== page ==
The procedure. Inside a bank that is a topic that has all the appeal of a trip to the dentist. Regulators expect us to have them and senior managers expect us to follow them, not least because that certainly gets them a tick in the CYA box of life. For the poor schmucks that are supposed to do the day job though, these things are an accident waiting to happen. This week’s post takes a look at the world of procedures. You might think you are about to read a tale from the Ministry of the Bleeding Obvious; that is far from the truth.
Imagine a GMAT or CFA question on procedures. If you are not familiar with those quiz forms, think of the them as an advanced form of what the Brits call “a multiple guess exam”, in other words a not so straight forward multiple choice test.
For your organisation, select the answer that best applies to the following statements.
- The procedure is something that has to be published due to some compliance reasons
- I have no idea what the current version is. There is a copy of the procedure in my bottom draw, or at least there was last time I looked
- The procedure is stored somewhere on a shared drive; I have no idea what it is called
Select A if statements I, II & II are correct Select B if none are correct, but before you do, think that one through again
I was in a client’s office recently where a good friend of mine has become the local Operations manager. Whilst I was in the office, enjoying the morning coffee, he was running round the office with a thin sheath of papers in his hand. “Guys, this err procedure, does anybody err know where we have this on the LAN?”, “What’s the document called?”, “Err, dunno.” At some point, perhaps not even that long ago, somebody had done some work and written all of it down. Maybe six months later, a revision was needed, but nobody could find the document. The few sheets of paper had not one indication as to the file name, the location it was stored at, or even the author and there was certainly no version number in sight. So the old version was as much use as a broken watch; it could only be right twice a day.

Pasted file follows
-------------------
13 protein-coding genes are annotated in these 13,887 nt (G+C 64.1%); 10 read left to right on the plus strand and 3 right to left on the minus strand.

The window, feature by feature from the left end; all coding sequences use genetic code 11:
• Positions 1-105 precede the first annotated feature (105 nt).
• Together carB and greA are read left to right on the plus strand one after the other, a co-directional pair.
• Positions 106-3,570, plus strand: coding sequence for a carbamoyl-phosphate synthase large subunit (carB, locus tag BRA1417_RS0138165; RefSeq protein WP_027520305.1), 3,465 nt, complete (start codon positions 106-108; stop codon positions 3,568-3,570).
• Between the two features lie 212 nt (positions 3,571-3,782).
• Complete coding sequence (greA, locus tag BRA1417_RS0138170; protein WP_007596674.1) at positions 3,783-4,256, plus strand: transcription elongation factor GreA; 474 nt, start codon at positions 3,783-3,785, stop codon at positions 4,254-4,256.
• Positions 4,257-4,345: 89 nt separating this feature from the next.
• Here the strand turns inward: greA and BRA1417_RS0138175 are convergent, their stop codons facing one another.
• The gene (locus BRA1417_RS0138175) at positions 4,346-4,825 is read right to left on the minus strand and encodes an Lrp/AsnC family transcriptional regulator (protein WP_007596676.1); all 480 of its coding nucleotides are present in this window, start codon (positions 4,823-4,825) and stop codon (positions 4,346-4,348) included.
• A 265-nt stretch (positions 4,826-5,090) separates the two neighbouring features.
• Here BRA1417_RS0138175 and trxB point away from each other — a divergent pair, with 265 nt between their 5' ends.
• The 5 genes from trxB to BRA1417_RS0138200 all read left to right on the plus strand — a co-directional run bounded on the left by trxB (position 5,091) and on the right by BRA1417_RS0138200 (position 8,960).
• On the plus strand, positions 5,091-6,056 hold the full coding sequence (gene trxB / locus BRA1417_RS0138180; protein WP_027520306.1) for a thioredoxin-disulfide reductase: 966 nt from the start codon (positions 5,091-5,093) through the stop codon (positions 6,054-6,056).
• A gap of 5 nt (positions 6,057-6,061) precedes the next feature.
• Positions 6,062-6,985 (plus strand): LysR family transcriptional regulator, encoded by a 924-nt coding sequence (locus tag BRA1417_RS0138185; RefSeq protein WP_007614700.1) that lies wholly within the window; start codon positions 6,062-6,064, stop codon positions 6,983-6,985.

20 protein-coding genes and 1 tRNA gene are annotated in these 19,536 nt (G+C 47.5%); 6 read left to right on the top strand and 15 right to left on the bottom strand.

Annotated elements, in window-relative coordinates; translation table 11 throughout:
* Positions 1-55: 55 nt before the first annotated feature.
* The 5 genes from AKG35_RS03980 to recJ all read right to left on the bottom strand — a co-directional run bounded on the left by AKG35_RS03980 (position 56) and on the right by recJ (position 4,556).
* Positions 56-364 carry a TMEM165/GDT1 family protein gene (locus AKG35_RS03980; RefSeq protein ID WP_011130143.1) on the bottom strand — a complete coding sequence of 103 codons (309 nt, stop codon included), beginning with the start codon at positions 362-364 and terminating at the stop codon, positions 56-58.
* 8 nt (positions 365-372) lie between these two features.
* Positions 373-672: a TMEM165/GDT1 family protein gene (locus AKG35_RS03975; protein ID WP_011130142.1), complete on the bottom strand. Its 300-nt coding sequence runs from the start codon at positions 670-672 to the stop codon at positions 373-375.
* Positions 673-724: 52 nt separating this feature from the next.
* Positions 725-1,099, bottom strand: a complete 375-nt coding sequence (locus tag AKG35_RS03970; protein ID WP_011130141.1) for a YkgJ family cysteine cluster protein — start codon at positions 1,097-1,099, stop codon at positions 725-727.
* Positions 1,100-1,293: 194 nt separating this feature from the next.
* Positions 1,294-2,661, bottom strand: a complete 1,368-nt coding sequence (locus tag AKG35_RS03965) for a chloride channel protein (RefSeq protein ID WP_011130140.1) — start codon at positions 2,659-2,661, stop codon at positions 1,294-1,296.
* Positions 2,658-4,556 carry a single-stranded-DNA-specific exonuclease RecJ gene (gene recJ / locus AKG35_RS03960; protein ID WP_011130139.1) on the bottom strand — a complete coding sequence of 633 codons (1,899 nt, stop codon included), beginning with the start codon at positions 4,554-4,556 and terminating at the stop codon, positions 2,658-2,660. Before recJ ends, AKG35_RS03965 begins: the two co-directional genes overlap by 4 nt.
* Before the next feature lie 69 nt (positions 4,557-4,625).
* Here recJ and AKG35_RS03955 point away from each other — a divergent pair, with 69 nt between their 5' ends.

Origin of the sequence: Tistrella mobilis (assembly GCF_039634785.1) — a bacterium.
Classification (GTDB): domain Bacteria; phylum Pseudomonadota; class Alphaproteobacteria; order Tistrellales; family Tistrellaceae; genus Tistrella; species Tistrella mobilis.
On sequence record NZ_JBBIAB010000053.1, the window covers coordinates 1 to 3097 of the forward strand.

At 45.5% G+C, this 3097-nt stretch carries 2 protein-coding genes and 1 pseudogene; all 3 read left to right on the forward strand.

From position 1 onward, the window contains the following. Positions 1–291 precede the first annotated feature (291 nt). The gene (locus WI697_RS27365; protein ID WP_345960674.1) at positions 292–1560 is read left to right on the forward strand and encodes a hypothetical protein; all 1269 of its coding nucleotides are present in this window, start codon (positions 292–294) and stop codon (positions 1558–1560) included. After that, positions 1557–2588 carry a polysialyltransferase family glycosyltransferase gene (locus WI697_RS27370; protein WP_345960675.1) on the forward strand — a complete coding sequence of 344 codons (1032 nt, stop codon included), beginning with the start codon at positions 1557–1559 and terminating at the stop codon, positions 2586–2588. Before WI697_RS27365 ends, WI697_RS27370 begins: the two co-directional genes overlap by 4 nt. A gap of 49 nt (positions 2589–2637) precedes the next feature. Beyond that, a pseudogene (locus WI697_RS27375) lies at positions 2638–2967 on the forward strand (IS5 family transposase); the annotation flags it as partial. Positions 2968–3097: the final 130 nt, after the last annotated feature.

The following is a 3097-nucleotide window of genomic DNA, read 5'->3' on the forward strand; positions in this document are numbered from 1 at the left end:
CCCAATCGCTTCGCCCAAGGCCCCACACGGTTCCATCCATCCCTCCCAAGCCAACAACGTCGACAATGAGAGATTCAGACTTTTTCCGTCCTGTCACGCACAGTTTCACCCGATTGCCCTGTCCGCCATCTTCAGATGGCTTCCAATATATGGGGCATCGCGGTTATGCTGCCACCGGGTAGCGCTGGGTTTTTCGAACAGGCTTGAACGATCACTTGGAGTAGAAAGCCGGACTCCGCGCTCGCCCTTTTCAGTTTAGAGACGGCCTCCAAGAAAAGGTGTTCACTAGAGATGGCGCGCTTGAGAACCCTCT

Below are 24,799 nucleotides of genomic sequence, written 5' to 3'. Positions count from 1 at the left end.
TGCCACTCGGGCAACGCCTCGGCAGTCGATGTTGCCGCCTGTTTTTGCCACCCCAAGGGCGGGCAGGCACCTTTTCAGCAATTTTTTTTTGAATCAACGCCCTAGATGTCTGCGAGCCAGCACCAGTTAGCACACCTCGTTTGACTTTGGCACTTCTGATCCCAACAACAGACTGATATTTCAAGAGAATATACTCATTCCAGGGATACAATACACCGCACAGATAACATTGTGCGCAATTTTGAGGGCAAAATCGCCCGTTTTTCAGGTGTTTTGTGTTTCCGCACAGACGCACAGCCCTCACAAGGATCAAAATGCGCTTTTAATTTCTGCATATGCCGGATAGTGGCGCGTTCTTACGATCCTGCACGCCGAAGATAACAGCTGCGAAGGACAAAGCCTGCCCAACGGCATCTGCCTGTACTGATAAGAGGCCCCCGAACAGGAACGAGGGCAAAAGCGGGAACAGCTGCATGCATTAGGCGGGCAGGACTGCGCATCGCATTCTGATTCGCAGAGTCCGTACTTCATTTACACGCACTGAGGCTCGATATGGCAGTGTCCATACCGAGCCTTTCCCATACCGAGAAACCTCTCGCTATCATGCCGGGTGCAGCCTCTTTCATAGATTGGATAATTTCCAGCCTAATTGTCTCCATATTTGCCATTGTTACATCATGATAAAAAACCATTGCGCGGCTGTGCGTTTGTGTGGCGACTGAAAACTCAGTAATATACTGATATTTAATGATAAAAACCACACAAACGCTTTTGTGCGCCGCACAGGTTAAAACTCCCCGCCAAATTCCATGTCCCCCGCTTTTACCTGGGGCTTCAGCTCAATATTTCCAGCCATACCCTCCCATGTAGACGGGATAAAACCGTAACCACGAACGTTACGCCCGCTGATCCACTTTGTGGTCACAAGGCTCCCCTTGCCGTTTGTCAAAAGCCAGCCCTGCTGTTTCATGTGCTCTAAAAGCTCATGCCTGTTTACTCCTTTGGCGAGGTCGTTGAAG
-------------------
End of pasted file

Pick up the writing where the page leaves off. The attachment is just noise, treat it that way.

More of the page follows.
There are two things that are pretty certain in today’s world of Operations: things go wrong infrequently and, in this world of follow-the-sun processing and 7×24 support, those things will go wrong on a different guy this time than the last time. It is simply not realistic to keep all these things in your head and expect to be able to recall them. Even if at the exact moment in time the procedure was written, it was a good one, it was an inadequate procedure if it can not be readily maintained. In fact, after a few months, it will be as much use as a chocolate teapot. Now, even if you can find a copy of the procedure, how do you know it is the right one? Somebody I know very well works for one of those nice big Swiss banks. In retail cross-border client relations. Even in neutral Switzerland, that is the equivalent of working in an unmarked minefield. Switzerland of course has rules and of late in that business segment, having upset the governments and finance ministers of many a G20 nation, it is making and changing rules like a bunch of rabbits overdosed on Viagra. The client advisors have to be certified in the rules of country group they support. No harm in that. And, when I asked the question about procedures, yes of course they have them. “We hev rules!” How are they shared and kept up to date? A word file sent round by e-mail. Now you have to feel sorry for those client advisors. Of late, every one of them that does the slightest thing wrong is getting the old tin tack, in a manner that owes more to a Kangaroo Court than the hallowed halls of a global institution.